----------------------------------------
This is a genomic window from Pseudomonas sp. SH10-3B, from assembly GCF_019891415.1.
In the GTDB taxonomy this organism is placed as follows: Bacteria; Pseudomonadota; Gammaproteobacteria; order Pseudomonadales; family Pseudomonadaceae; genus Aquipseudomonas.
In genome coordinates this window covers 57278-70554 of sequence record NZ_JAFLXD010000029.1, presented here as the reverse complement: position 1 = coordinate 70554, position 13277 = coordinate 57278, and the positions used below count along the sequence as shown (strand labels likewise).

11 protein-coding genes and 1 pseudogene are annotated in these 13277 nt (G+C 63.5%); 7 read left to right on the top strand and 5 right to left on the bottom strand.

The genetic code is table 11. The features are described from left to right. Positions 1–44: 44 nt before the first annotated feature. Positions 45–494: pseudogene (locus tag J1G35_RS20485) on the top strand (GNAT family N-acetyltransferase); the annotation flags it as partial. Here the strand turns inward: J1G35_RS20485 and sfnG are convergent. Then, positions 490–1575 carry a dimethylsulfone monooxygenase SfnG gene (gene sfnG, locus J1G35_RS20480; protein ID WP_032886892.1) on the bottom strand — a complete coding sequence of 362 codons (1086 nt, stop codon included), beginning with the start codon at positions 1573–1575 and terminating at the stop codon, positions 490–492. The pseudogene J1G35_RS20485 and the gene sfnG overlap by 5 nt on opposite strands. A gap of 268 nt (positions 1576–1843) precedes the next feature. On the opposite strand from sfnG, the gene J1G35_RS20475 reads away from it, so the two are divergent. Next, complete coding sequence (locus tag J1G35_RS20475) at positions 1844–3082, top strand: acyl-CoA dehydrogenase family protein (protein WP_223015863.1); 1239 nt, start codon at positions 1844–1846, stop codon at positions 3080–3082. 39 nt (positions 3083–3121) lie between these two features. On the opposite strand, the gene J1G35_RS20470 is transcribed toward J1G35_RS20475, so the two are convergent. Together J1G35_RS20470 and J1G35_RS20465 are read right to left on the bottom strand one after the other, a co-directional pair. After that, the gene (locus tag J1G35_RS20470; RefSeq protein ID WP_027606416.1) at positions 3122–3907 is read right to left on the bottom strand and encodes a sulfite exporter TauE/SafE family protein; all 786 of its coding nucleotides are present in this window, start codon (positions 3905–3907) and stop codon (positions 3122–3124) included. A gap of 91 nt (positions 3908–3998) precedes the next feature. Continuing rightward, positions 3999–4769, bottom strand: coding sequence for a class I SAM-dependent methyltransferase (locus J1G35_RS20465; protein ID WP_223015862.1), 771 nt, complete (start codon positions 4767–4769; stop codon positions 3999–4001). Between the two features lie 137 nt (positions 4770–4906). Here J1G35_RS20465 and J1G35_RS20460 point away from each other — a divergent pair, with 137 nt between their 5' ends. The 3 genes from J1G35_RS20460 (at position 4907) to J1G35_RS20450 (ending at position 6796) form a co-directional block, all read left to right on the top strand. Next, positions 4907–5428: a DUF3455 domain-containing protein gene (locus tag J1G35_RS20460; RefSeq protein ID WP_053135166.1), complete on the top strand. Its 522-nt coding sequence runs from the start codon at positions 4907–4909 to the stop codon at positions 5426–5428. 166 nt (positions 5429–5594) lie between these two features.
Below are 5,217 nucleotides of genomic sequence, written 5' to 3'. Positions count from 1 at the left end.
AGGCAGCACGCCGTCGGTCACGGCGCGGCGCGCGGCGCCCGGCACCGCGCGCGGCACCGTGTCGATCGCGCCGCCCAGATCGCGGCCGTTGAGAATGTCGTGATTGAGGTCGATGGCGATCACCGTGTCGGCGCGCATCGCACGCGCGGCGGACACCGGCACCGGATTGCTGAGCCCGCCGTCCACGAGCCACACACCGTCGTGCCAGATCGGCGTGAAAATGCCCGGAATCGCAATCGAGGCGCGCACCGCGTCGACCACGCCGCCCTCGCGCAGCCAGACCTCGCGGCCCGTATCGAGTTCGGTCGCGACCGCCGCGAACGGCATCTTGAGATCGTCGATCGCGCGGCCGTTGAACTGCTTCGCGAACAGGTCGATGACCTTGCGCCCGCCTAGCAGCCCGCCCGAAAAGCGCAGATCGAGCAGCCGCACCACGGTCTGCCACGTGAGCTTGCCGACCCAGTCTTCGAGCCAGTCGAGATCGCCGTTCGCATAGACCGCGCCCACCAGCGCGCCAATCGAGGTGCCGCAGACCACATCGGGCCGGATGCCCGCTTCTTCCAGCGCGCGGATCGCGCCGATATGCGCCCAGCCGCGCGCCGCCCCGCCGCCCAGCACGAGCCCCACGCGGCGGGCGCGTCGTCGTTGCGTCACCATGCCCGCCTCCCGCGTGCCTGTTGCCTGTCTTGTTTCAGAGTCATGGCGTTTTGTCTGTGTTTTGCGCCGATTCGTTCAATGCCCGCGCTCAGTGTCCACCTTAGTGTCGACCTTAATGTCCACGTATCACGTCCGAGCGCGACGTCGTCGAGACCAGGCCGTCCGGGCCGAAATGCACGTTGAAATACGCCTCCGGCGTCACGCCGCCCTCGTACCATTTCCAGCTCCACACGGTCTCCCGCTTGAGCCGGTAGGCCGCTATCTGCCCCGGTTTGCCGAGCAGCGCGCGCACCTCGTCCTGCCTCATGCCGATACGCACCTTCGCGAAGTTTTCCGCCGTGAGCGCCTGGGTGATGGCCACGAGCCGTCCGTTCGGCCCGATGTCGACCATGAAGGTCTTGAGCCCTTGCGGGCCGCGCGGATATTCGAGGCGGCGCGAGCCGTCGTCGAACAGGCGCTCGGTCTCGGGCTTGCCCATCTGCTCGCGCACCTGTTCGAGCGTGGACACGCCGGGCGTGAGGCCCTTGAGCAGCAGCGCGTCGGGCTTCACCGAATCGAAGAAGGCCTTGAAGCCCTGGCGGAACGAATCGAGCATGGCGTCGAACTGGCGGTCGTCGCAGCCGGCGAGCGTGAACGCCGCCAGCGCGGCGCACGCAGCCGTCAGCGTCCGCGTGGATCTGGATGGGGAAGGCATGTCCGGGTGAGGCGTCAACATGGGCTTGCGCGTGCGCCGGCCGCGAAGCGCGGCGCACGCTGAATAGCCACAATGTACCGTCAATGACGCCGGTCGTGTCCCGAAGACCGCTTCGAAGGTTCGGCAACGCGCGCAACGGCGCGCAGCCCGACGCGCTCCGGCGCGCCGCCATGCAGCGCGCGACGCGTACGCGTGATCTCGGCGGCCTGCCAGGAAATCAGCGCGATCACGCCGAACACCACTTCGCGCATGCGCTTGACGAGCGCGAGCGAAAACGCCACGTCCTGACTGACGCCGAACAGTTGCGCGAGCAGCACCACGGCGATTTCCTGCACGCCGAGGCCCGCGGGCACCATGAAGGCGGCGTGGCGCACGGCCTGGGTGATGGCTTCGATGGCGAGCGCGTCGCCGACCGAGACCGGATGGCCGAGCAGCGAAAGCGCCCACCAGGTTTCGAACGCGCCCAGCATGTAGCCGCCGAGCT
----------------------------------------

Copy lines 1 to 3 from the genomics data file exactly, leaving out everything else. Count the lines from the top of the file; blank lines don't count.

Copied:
This is a genomic window from Pseudomonas sp. SH10-3B, from assembly GCF_019891415.1.
In the GTDB taxonomy this organism is placed as follows: Bacteria; Pseudomonadota; Gammaproteobacteria; order Pseudomonadales; family Pseudomonadaceae; genus Aquipseudomonas.
In genome coordinates this window covers 57278-70554 of sequence record NZ_JAFLXD010000029.1, presented here as the reverse complement: position 1 = coordinate 70554, position 13277 = coordinate 57278, and the positions used below count along the sequence as shown (strand labels likewise).